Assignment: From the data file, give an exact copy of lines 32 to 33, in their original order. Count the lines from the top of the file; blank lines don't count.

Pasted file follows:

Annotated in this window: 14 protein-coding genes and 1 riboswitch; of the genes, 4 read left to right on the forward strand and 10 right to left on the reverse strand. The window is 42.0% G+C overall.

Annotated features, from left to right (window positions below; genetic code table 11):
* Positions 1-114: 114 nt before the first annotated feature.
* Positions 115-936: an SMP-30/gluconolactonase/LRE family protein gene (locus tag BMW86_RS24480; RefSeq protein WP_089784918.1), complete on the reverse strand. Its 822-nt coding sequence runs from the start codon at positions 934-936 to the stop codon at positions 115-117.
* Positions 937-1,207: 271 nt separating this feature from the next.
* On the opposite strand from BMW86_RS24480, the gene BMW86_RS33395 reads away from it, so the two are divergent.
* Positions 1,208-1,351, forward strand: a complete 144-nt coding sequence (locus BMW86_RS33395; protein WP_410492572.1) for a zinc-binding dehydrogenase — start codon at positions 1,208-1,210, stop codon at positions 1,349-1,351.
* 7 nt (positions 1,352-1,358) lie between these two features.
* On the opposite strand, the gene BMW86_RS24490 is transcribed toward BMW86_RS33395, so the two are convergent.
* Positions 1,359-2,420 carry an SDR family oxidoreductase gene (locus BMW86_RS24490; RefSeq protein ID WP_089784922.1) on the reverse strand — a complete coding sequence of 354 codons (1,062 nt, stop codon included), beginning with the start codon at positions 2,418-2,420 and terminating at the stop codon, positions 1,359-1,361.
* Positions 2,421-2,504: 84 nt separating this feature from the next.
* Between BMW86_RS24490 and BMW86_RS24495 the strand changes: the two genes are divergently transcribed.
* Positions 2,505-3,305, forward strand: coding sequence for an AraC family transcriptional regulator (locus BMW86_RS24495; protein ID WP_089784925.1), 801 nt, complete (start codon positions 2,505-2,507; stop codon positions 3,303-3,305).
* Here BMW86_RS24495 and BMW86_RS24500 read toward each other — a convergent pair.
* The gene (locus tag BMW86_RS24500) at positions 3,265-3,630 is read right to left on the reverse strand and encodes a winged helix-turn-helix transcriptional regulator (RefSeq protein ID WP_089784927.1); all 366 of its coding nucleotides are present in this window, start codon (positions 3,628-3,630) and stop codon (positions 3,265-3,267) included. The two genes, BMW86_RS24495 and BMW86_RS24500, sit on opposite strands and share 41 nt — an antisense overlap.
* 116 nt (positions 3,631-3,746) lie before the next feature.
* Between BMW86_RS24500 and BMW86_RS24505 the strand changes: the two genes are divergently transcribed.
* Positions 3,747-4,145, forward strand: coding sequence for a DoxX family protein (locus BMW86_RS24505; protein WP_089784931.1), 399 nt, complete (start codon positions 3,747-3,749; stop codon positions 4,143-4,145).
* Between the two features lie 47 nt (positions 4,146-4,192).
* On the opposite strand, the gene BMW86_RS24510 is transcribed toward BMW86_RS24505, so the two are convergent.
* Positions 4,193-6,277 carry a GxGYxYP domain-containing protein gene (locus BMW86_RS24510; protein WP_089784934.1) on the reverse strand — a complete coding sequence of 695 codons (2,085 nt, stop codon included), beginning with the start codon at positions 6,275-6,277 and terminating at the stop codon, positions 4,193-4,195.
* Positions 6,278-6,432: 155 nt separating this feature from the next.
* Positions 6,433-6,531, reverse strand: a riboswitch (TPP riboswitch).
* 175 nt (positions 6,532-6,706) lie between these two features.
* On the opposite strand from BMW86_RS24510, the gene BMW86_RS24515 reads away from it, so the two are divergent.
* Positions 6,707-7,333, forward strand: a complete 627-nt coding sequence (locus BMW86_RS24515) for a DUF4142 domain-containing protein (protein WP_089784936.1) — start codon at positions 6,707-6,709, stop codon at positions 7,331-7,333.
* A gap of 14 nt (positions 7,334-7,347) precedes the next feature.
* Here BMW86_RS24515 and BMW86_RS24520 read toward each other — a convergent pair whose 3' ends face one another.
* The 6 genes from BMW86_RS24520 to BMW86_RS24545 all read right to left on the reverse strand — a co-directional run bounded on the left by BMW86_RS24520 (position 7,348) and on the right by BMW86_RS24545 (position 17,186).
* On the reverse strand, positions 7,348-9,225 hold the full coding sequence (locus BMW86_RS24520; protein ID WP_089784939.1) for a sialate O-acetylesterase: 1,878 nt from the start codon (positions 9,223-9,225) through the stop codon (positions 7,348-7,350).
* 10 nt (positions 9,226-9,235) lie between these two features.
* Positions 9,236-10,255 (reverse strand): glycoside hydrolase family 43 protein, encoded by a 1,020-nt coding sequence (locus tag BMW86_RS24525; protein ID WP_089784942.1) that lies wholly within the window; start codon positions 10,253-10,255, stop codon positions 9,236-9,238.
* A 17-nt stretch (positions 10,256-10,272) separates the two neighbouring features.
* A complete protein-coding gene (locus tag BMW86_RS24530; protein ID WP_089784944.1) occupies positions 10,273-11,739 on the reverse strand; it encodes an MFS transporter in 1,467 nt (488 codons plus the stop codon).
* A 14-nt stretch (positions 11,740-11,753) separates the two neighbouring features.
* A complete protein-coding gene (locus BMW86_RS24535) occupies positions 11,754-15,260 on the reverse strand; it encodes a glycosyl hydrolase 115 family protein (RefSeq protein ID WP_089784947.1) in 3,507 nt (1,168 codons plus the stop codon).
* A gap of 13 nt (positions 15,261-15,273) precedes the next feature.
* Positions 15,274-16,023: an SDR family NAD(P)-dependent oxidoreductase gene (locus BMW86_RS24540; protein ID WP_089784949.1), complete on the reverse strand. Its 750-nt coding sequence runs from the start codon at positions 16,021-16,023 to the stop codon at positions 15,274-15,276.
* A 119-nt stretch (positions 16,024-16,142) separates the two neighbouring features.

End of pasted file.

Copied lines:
* Positions 9,236-10,255 (reverse strand): glycoside hydrolase family 43 protein, encoded by a 1,020-nt coding sequence (locus tag BMW86_RS24525; protein ID WP_089784942.1) that lies wholly within the window; start codon positions 10,253-10,255, stop codon positions 9,236-9,238.
* A 17-nt stretch (positions 10,256-10,272) separates the two neighbouring features.